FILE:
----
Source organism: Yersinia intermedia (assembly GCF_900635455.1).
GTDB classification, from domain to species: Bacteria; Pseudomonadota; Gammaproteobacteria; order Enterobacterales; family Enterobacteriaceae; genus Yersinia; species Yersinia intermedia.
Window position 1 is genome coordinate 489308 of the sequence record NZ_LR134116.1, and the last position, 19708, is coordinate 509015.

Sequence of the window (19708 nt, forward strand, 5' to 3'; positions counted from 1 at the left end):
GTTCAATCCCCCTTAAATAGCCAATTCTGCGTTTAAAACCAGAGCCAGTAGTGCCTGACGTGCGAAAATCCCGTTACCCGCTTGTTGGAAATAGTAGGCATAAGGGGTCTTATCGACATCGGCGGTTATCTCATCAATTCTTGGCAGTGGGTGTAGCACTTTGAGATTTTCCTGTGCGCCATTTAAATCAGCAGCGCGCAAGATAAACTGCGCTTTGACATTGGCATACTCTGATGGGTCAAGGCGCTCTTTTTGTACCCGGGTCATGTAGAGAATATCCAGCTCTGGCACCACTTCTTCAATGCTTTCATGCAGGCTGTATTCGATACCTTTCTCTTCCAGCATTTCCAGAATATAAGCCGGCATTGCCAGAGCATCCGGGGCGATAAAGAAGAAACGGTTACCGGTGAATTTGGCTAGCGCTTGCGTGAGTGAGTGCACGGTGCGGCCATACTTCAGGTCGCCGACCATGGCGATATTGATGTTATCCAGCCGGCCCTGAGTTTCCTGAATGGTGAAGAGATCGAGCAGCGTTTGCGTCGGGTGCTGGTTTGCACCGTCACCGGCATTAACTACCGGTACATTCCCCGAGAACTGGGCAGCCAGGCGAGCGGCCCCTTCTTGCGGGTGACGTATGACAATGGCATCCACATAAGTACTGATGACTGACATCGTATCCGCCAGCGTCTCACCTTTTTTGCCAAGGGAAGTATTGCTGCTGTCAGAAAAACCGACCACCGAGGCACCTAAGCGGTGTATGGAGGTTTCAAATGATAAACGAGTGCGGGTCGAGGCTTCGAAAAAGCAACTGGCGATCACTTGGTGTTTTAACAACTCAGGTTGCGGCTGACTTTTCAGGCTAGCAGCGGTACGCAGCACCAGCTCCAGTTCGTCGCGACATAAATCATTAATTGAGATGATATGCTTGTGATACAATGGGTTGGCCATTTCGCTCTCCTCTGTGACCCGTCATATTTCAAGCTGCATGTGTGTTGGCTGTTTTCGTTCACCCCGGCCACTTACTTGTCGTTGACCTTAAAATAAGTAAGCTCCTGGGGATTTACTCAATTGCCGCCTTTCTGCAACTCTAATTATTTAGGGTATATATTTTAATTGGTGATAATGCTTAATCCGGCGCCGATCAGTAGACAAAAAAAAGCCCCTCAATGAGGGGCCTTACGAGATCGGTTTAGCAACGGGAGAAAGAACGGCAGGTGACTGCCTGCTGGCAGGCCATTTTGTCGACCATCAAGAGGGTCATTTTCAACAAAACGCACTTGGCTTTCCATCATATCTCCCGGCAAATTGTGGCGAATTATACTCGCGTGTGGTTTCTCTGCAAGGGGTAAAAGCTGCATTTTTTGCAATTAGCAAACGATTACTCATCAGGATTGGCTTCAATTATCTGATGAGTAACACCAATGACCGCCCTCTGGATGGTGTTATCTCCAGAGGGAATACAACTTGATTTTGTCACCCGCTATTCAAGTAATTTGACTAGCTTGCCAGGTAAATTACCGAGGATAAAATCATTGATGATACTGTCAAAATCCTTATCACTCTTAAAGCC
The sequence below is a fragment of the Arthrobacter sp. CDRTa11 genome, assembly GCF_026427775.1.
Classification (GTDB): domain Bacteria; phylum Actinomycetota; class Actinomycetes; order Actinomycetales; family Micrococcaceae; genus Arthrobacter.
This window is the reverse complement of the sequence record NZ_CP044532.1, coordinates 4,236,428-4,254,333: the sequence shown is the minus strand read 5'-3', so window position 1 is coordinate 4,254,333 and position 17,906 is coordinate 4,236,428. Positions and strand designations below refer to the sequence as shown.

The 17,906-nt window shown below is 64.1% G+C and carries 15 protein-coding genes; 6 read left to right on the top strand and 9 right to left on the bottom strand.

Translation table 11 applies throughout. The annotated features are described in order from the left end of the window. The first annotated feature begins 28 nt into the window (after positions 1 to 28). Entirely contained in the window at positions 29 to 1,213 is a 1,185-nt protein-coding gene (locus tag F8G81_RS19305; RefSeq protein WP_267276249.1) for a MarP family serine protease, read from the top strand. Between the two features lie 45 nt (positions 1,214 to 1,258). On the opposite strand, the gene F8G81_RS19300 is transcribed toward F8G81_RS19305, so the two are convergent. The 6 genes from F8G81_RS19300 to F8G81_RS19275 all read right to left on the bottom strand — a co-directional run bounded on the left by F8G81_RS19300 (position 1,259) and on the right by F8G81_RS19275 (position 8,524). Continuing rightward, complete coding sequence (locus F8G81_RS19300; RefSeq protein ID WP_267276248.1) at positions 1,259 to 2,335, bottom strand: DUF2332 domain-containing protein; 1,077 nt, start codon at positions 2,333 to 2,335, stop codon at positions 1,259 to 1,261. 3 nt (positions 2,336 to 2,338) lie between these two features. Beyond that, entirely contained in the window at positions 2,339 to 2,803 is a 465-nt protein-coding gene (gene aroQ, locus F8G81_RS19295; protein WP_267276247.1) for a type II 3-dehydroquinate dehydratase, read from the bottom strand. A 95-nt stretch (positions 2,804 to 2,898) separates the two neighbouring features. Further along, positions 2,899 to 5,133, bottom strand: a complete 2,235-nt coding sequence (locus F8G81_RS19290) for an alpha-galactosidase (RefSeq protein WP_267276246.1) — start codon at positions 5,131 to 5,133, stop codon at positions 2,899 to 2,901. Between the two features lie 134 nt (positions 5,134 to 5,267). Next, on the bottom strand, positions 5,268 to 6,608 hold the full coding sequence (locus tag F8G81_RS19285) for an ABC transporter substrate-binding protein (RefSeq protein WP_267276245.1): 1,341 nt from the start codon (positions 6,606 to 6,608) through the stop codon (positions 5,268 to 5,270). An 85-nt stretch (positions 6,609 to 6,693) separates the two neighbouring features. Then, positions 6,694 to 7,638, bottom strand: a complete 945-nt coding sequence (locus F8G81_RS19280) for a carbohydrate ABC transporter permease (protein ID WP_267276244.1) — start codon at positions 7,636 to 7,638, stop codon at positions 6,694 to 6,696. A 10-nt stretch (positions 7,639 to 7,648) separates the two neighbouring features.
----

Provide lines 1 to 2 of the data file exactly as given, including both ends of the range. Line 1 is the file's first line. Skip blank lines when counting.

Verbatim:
Source organism: Yersinia intermedia (assembly GCF_900635455.1).
GTDB classification, from domain to species: Bacteria; Pseudomonadota; Gammaproteobacteria; order Enterobacterales; family Enterobacteriaceae; genus Yersinia; species Yersinia intermedia.